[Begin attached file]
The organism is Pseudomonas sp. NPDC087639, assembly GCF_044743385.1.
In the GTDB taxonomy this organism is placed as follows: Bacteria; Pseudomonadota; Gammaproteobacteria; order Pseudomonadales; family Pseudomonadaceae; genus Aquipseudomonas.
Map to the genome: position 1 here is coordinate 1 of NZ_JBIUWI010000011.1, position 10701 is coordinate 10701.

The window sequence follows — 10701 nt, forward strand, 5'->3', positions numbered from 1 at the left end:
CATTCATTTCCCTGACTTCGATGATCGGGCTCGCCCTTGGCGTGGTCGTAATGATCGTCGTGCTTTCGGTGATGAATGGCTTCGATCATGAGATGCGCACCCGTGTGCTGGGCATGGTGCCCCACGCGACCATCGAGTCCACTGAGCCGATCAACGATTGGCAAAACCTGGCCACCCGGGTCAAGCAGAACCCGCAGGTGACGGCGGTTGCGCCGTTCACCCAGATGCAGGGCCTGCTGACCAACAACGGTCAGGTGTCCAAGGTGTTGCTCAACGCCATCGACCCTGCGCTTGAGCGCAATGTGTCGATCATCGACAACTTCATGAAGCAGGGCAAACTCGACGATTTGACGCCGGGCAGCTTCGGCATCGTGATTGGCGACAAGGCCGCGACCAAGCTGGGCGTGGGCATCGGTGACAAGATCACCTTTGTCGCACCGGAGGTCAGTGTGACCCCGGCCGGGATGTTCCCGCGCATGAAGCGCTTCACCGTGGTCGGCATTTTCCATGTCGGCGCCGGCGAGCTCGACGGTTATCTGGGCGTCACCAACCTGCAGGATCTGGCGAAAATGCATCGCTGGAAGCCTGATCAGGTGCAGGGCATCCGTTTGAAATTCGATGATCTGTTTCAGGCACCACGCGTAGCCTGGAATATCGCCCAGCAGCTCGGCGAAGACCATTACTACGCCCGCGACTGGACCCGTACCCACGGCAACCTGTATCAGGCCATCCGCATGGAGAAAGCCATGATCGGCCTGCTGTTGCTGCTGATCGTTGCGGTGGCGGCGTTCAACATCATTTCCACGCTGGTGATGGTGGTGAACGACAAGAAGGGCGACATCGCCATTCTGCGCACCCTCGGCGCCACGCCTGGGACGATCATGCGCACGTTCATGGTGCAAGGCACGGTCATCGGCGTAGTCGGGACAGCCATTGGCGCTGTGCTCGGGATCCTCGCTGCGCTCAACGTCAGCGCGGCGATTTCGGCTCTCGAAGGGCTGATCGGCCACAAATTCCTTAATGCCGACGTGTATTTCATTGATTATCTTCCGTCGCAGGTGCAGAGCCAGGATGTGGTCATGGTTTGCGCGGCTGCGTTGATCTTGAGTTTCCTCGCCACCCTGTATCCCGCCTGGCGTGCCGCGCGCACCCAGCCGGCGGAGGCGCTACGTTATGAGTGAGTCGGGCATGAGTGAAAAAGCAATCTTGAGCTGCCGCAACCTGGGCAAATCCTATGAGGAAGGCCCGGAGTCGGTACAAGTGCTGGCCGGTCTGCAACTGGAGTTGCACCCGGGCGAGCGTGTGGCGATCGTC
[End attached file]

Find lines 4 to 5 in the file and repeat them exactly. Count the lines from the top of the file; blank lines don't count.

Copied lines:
The window sequence follows — 10701 nt, forward strand, 5'->3', positions numbered from 1 at the left end:
CATTCATTTCCCTGACTTCGATGATCGGGCTCGCCCTTGGCGTGGTCGTAATGATCGTCGTGCTTTCGGTGATGAATGGCTTCGATCATGAGATGCGCACCCGTGTGCTGGGCATGGTGCCCCACGCGACCATCGAGTCCACTGAGCCGATCAACGATTGGCAAAACCTGGCCACCCGGGTCAAGCAGAACCCGCAGGTGACGGCGGTTGCGCCGTTCACCCAGATGCAGGGCCTGCTGACCAACAACGGTCAGGTGTCCAAGGTGTTGCTCAACGCCATCGACCCTGCGCTTGAGCGCAATGTGTCGATCATCGACAACTTCATGAAGCAGGGCAAACTCGACGATTTGACGCCGGGCAGCTTCGGCATCGTGATTGGCGACAAGGCCGCGACCAAGCTGGGCGTGGGCATCGGTGACAAGATCACCTTTGTCGCACCGGAGGTCAGTGTGACCCCGGCCGGGATGTTCCCGCGCATGAAGCGCTTCACCGTGGTCGGCATTTTCCATGTCGGCGCCGGCGAGCTCGACGGTTATCTGGGCGTCACCAACCTGCAGGATCTGGCGAAAATGCATCGCTGGAAGCCTGATCAGGTGCAGGGCATCCGTTTGAAATTCGATGATCTGTTTCAGGCACCACGCGTAGCCTGGAATATCGCCCAGCAGCTCGGCGAAGACCATTACTACGCCCGCGACTGGACCCGTACCCACGGCAACCTGTATCAGGCCATCCGCATGGAGAAAGCCATGATCGGCCTGCTGTTGCTGCTGATCGTTGCGGTGGCGGCGTTCAACATCATTTCCACGCTGGTGATGGTGGTGAACGACAAGAAGGGCGACATCGCCATTCTGCGCACCCTCGGCGCCACGCCTGGGACGATCATGCGCACGTTCATGGTGCAAGGCACGGTCATCGGCGTAGTCGGGACAGCCATTGGCGCTGTGCTCGGGATCCTCGCTGCGCTCAACGTCAGCGCGGCGATTTCGGCTCTCGAAGGGCTGATCGGCCACAAATTCCTTAATGCCGACGTGTATTTCATTGATTATCTTCCGTCGCAGGTGCAGAGCCAGGATGTGGTCATGGTTTGCGCGGCTGCGTTGATCTTGAGTTTCCTCGCCACCCTGTATCCCGCCTGGCGTGCCGCGCGCACCCAGCCGGCGGAGGCGCTACGTTATGAGTGAGTCGGGCATGAGTGAAAAAGCAATCTTGAGCTGCCGCAACCTGGGCAAATCCTATGAGGAAGGCCCGGAGTCGGTACAAGTGCTGGCCGGTCTGCAACTGGAGTTGCACCCGGGCGAGCGTGTGGCGATCGTC